The Keswick Movement: A Comprehensive Guide

By Bosson, Chris J. | Journal of the Evangelical Theological Society, December 2007 | Go to article overview

The Keswick Movement: A Comprehensive Guide


Bosson, Chris J., Journal of the Evangelical Theological Society


The Keswick Movement: A Comprehensive Guide. By Charles Edwin Jones. Lanham, MD: Scarecrow, 2007, xxxi + 403 pp., $75.00 cloth.

Comprehensive bibliographic guides to the Keswick Movement are markedly scarce. In fact, Charles Edwin Jones's landmark 1974 work, A Guide to the Study of the Holiness Movement, which included a section detailing the Keswick Movement, may stand as the first and last of its kind. With the exception of Keswick: A Bibliographic Introduction to the Higher Life Movements, David Bundy's laconic treatment of the movement a year later, scant attention has been given to this most elusive of movements. And there is good reason for this. Keswick, unlike its American Holiness forbearers, has proven ineluctably difficult to delineate. A strand of holiness teaching that enjoyed majority support among evangelicals in the wake of early twentiethcentury fundamentalism, Keswick has resisted the pull of institutionalization, preferring instead the path of relative obscurity. Thus, it was founded and has continued largely as an annual convention in the bucolic lake district of northwest England.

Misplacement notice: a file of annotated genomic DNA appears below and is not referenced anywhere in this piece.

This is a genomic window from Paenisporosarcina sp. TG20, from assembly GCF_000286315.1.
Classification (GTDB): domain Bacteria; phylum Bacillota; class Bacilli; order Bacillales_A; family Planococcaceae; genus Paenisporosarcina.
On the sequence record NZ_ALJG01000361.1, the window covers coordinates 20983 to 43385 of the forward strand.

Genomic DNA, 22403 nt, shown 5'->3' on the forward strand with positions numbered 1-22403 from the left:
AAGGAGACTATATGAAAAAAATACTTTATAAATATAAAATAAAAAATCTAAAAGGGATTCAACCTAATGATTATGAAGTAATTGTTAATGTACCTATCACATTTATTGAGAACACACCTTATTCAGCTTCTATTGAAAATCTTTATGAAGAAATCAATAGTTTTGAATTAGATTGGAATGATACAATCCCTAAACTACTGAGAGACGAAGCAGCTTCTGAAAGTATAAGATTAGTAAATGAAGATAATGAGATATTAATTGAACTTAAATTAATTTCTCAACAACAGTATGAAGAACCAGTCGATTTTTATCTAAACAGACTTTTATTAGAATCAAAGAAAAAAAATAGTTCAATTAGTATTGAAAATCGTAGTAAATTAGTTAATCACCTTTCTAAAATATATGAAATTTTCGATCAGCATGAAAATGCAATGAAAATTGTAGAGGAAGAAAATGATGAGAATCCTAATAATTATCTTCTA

Now, more than thirty years later, Jones has refined and expanded his original work into four large volumes: The Wesleyan Holiness Movement: A Comprehensive Guide, in two volumes; The Holiness-Pentecostal Movement: A Comprehensive Guide; and The Keswick Movement: A Comprehensive Guide. Each of these acts to guide the reader through the sometimes foggy travails of these respective movements. The last volume, consisting of more than 3,700 total selected entries, introduces researchers and Holiness Movement enthusiasts alike to the leaders, dissenters, and ideas of the Keswick Movement. In addition, Jones includes entries related to the vast network of transdenominational Bible conferences, domestic and foreign mission agencies, collegiate and training institutions, and publishers sympathetic to the teachings promulgated by the annual Keswick meetings.

Unlike his earlier treatment-characterized by a mélange of disparate subject headings-Jones's work is organized in five distinct parts. He first sets the movement in its historical context, illuminating the settings and intellectual climates in which the Keswick Movement spread. …

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